Editorial note: CPA believes trade law enforcement must be drastically increased, however enforcement is not enough without a goal to balance overall trade.
[John Veroneau and Shara Aranoff| April 6, 2016 |Politico]
Donald Trump and Hillary Clinton may not agree on much, but they have both criticized the government for failing to adequately enforce U.S. trade agreements. On Capitol Hill, lawmakers have echoed that sentiment. At a recent hearing, for example, Sen. Orrin Hatch expressed similar concerns with our trading partners not living up to their commitments.
The situation is not as bleak as the campaign trail suggests, but as the number of trade agreements and their scope have grown, a crucial problem has emerged: We lack the tools needed to enforce them. Faced with deteriorating political support for U.S. trade agreements, Congress should create a new tool for U.S. companies to protest unfair trade practices. Doing so will help ensure that our partners live up to their commitments and restore the public’s confidence in open markets.
Congress has played an important role in providing the executive branch with the tools and resources necessary for strong trade enforcement. For instance, when it became concerned that U.S. trade interests were being subordinated to broader foreign policy interests, Congress — through the Trade Expansion Act of 1962 — created the Office of the United States Trade Representative within the Executive Office of the President. And when countries began systematically blocking U.S. manufactured goods, Congress — through Section 301 of the Trade Act of 1974 — expanded the opportunity for U.S. companies to directly petition USTR to block imports from these offending countries.
Over the past 40 years, the importance of exports for U.S. employment and the role of trade agreements in assuring access to foreign markets have grown dramatically. More than ever, American jobs rely on strong enforcement of our trade agreements. In light of proposed new trade agreements like the Trans-Pacific Partnership and the Transatlantic Trade and Investment Partnership, Congress should reassess whether additional enforcement tools are needed to ensure that our trade partners fulfill their responsibilities.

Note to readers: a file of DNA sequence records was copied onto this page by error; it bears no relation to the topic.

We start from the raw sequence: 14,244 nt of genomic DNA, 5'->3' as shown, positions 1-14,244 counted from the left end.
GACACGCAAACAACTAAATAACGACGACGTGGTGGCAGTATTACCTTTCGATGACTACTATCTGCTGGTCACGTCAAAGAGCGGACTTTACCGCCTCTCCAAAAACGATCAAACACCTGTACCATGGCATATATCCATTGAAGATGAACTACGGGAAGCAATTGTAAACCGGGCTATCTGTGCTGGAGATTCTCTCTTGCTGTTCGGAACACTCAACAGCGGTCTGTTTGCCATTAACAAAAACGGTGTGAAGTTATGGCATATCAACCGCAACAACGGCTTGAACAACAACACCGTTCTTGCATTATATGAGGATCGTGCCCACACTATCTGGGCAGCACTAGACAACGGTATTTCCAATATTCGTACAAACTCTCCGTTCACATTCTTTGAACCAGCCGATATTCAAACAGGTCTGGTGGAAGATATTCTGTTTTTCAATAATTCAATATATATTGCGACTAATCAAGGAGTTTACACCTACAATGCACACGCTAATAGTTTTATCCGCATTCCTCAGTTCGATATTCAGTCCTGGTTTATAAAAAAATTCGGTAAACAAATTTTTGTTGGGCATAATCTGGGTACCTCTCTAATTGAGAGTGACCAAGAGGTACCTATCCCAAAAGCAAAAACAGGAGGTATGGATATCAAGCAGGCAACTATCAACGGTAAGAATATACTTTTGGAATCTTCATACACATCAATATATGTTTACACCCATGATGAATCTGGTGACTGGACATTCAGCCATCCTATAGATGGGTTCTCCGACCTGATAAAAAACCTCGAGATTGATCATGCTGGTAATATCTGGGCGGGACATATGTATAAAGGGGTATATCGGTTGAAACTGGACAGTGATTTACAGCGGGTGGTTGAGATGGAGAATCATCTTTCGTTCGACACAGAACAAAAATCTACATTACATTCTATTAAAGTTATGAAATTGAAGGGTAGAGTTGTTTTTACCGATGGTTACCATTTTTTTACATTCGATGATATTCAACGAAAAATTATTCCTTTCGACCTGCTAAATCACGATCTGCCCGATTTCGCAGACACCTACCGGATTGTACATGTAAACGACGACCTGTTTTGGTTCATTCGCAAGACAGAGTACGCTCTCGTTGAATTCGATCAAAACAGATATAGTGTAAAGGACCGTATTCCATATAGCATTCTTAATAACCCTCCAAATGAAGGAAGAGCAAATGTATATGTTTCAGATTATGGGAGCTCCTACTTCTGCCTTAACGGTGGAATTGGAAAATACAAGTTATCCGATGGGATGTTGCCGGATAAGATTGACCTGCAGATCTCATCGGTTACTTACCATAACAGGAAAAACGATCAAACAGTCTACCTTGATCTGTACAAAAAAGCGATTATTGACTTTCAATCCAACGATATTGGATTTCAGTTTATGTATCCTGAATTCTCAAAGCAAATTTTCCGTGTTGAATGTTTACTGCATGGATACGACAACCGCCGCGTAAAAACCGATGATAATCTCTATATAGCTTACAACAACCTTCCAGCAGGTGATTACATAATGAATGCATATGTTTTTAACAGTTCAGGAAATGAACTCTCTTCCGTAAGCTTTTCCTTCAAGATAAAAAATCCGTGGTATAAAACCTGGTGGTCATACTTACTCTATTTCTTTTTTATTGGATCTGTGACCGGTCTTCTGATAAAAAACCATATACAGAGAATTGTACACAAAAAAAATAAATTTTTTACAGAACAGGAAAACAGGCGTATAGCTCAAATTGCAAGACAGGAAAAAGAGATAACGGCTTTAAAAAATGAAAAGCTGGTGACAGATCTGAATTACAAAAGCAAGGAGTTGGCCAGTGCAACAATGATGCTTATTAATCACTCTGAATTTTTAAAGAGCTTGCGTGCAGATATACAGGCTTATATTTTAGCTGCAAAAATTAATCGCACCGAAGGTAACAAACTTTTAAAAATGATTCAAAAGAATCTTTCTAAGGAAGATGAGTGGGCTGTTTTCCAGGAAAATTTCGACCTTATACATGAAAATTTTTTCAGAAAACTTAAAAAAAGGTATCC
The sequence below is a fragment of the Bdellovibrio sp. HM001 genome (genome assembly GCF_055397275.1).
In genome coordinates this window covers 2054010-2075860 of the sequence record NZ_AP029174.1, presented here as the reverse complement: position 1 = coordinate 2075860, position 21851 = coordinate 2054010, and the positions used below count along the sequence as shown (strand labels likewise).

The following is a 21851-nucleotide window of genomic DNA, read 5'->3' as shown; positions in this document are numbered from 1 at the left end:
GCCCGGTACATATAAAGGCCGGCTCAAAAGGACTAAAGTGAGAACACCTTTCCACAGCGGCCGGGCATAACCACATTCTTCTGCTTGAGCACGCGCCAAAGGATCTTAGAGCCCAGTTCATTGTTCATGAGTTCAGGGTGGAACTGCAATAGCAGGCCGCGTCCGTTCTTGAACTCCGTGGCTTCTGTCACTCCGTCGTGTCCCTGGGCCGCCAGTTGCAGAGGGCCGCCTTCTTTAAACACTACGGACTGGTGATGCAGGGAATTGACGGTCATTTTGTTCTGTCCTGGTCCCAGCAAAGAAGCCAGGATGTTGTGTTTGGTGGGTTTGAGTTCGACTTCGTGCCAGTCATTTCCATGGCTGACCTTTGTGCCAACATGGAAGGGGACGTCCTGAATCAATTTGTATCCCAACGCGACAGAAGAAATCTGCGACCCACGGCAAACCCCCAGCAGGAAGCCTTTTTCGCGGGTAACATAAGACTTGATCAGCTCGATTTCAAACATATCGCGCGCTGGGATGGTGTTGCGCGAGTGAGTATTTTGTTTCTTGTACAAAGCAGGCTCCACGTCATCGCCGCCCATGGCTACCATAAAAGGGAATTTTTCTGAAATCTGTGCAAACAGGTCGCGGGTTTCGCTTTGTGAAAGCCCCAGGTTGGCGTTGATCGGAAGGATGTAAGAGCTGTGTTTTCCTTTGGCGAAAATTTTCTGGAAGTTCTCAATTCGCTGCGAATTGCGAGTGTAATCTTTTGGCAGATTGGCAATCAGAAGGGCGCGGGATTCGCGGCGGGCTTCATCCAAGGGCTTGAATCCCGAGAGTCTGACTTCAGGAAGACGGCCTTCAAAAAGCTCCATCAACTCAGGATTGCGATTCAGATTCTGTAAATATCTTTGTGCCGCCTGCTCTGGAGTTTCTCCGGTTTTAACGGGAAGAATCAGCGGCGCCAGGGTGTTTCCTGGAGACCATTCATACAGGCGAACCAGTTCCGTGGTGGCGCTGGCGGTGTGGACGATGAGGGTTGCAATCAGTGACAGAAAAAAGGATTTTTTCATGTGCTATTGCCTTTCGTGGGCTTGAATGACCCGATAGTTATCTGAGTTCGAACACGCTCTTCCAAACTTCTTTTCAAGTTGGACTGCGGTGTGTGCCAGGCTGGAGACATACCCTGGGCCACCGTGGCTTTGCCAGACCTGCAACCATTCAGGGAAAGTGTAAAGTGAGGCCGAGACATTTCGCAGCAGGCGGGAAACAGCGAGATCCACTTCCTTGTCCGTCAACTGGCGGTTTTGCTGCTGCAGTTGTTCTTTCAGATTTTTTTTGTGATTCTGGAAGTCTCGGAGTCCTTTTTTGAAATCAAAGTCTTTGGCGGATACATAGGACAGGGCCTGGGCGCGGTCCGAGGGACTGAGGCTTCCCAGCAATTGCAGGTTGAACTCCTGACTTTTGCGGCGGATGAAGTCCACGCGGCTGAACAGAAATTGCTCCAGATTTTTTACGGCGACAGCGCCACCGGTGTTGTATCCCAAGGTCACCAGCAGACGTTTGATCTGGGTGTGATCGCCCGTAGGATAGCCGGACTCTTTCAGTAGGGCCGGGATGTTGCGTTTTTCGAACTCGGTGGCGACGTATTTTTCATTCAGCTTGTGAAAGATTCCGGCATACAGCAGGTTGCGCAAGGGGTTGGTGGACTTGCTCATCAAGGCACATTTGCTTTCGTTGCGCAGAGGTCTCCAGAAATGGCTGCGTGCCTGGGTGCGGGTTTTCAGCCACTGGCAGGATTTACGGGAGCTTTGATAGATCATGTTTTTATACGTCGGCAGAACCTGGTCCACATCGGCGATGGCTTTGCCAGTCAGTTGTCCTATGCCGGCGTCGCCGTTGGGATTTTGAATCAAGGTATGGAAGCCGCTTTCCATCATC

Currently, U.S. exporters confronting unfair or discriminatory trade practices bring their concerns to USTR informally or through formal processes like the Special 301 Report, which publicly identifies major market-access barriers facing U.S. companies. In consultation with other federal agencies, USTR then decides whether or not to raise the allegation with our trading partner. If the government decides to press the issue, the countries sometimes reach a voluntary resolution, but often, our trading partners deny the claims. USTR may decide that the only way to resolve the matter is through formal enforcement proceedings. Through such proceedings, neutral arbitrators identify specific violations of trade agreements, issue legally binding orders to the violators to come into compliance and impose sanctions for continued noncompliance.
Over the years, USTR has consistently been willing to press other countries over alleged trade violations. But the sheer number of trade agreements and alleged trade violations strains the agency’s capability to effectively respond to every allegation. Over the past 25 years, the United States has negotiated global trade obligations with 162 countries and bilateral trade obligations with 25 countries. This trend has exposed two problems with the current enforcement system.
First, USTR lacks resources to sufficiently assess the credibility of all trade enforcement claims. With fewer than 300 professionals, USTR is stretched very thin in light of its responsibilities to both negotiate new agreements and enforce existing ones. USTR’s $55 million budget is significantly less, for example, than the $90 million budget allocated for the Department of Labor’s programs to protect workers outside the United States.